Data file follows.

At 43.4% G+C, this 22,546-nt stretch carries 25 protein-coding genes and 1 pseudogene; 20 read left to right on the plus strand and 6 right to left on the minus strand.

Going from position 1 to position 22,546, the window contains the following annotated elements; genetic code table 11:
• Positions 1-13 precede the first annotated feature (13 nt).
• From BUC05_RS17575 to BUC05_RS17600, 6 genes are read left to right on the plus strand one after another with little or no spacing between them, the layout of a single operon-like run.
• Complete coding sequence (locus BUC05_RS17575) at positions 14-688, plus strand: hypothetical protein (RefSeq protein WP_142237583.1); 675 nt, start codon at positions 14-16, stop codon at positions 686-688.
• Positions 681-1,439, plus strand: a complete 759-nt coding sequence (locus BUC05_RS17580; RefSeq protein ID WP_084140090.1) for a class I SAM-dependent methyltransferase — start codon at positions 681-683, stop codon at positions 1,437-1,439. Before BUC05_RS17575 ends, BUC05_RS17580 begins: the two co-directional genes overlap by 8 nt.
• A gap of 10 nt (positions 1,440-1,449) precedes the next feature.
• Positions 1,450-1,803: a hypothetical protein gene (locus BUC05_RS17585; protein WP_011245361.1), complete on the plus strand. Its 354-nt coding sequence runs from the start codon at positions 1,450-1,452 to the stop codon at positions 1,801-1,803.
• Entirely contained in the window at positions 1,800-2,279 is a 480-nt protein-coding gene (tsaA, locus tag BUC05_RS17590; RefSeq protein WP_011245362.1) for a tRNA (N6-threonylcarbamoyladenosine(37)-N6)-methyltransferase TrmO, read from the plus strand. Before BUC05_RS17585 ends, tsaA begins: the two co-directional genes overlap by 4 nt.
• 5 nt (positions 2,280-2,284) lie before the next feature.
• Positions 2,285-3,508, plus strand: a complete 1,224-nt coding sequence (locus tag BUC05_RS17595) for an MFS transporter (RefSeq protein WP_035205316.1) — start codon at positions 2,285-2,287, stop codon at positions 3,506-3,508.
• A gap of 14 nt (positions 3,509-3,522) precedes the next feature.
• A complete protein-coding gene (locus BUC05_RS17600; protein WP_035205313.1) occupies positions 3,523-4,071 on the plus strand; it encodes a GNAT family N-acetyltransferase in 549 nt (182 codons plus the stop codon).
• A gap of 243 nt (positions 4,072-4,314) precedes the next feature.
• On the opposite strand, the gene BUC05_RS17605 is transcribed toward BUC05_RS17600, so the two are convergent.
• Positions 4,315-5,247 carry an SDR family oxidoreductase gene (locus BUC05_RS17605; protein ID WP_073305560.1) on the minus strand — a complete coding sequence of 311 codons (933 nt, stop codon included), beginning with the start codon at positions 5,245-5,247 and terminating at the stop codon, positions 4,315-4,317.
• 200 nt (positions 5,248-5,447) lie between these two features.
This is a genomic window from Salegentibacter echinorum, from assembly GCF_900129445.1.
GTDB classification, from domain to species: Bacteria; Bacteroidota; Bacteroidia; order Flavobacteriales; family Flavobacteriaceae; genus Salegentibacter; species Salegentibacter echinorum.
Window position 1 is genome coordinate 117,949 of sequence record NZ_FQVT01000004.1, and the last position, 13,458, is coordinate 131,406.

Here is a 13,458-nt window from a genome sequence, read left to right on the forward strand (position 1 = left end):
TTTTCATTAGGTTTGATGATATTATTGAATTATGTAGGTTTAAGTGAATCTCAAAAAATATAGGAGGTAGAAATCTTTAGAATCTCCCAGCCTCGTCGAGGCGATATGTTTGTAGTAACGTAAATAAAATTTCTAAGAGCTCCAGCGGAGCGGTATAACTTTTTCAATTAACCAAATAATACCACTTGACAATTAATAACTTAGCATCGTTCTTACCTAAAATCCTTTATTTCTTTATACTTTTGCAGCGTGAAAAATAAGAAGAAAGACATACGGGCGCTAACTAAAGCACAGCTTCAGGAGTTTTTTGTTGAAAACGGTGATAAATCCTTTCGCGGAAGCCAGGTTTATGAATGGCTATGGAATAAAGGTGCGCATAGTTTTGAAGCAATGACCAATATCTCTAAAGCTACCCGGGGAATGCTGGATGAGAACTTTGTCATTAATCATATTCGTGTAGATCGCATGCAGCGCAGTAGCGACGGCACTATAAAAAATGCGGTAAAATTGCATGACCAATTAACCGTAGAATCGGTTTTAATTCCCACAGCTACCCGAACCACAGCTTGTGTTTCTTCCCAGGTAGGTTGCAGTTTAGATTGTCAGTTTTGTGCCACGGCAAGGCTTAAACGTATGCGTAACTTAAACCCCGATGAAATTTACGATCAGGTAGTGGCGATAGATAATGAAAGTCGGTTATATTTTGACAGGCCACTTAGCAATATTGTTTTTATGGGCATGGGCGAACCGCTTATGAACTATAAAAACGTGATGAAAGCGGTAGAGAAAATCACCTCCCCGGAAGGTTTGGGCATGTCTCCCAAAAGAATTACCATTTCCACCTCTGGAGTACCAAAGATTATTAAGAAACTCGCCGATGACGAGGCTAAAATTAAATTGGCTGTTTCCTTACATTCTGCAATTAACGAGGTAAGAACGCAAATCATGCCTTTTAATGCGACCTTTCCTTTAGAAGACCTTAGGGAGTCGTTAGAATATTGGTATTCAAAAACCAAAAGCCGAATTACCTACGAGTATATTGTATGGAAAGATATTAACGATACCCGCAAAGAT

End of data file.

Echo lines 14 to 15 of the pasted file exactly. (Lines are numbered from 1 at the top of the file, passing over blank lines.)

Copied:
• A gap of 243 nt (positions 4,072-4,314) precedes the next feature.
• On the opposite strand, the gene BUC05_RS17605 is transcribed toward BUC05_RS17600, so the two are convergent.